While economists and politicians tout Biden’s strong economy, Americans say they feel poorer than ever. Why?
“Bidenomics Is Working: The President’s Plan Grows the Economy from the Middle Out and Bottom Up — Not the Top Down,” promised President Biden on June 28, 2023.
“While our work isn’t finished, Bidenomics is already delivering for the American people,” said President Biden in a statement. “Our economy has added more than 13 million jobs — including nearly 800,000 manufacturing jobs — and we’ve unleashed a manufacturing and clean energy boom. There were more than 10 million applications for new small businesses filed in 2021 and 2022 — the strongest two years on record.”
“None of this progress was an accident or inevitable — it has been a direct result of Bidenomics,” touted Mr. Biden. “And rather than taking us back to the failed trickle-down policies of the past, President Biden is committed to finishing the job and continuing to build an economy that finally works for working families — with better jobs, lower costs, and more opportunity.”
Though many popular media outlets began a full-court press touting Biden’s strong economy, some seemed to sense early that they might have trouble getting the message to stick.
“Can Joe Biden convince Americans the economy is actually good?” wondered Emily Stewart for Vox on August 1, 2023.
“The way the White House lays it out, at the core of Bidenomics are three pillars: making smart public investments in America, empowering and educating workers, and promoting competition,” explained Stewart. “Within those pillars, Bidenomics takes big swings at change but also tackles issues at the margins, and some of it appears to be working.”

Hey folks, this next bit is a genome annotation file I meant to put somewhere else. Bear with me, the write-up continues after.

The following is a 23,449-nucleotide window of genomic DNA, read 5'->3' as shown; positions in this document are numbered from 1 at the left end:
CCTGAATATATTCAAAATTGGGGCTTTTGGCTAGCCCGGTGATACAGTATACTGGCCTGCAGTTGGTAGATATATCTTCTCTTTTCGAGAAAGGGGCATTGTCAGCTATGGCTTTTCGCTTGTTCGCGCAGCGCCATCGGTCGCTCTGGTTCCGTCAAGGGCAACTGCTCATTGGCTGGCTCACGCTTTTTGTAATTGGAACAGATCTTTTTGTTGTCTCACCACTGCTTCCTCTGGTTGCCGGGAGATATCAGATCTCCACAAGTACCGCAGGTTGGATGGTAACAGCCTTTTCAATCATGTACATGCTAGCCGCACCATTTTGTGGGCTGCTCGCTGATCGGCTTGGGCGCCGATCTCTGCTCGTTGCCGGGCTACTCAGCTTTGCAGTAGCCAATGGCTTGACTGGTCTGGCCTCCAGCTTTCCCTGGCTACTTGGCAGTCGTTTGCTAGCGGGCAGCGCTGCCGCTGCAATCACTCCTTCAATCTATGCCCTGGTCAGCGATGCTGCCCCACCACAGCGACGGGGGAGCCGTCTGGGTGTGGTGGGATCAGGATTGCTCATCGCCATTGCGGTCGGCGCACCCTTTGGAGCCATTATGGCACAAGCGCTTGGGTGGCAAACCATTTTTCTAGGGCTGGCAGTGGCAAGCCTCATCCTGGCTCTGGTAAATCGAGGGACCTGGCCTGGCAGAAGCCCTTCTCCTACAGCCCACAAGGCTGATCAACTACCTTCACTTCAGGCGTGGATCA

“Inflation, unemployment, and gross domestic product numbers are all giving Biden something to smile about,” noted Fung. “But even though Americans are making more than they did before the pandemic, their money is getting them a lot less than it did two and half years ago.”
“Should People Be Happy About the Biden Economy?” Dean Baker asked for the Center of Economic Policy and Research on September 4, 2023.
“We constantly see reports in the media that people are unhappy about the economy and they blame President Biden,” began Baker.
“I, along with many liberal/left colleagues, have been telling people to shut up and enjoy the good times,” Baker admitted before beginning his persuasive economic essay, as most American consumers concerned about the cost of living do, in 1935.
“Why Biden’s strong economy feels so bad to most Americans,” explained Allison Morrow for CNN on September 7, 2023. “What’s the biggest problem with the US economy right now? The vibes are off.”
As the months passed, President Biden’s defenders continued their campaign.
“US economy going strong under Biden — Americans don’t believe it,” concluded Dominic Rushe for The Guardian in September. “Despite a strong economy, an exclusive Guardian poll shows mistrust in media and government means disbelief in both parties.”
“Biden’s Economy Is Great Everywhere Except in the Polls,” analyzed Matthew Yglesias for the Washington Post on October 22, 2023. “As the US economy continues to improve, President Joe Biden continues to not get credit for it. Only 35% of voters in seven swing states trust Biden on the economy, according to a Bloomberg/Morning Consult poll, with 51% saying it was better under Donald Trump.”
“Joe Biden’s economy is, honestly, pretty amazing: How come he doesn’t get credit?” raged Kirk Swearingen for Salon only last week. “Many voters claim Biden’s economy is bad and Trump’s was better. What fantasy version of America do they live in?”
While some economists, analysts, and journalists are at a loss to understand the dissatisfaction so many Americans feel about the U.S. economy, others put the problem very simply.
“In Arizona, Bad Feelings About the Economy Sour Some Voters on Biden,” Jack Healy broke the bad news for the New York Times on Tuesday. “Economists say, ‘Look at these indicators’ — People don’t care about that,” a top polling expert told the New York Times. “They care about their day-to-day lives.”
(contributing writer, Brooke Bell)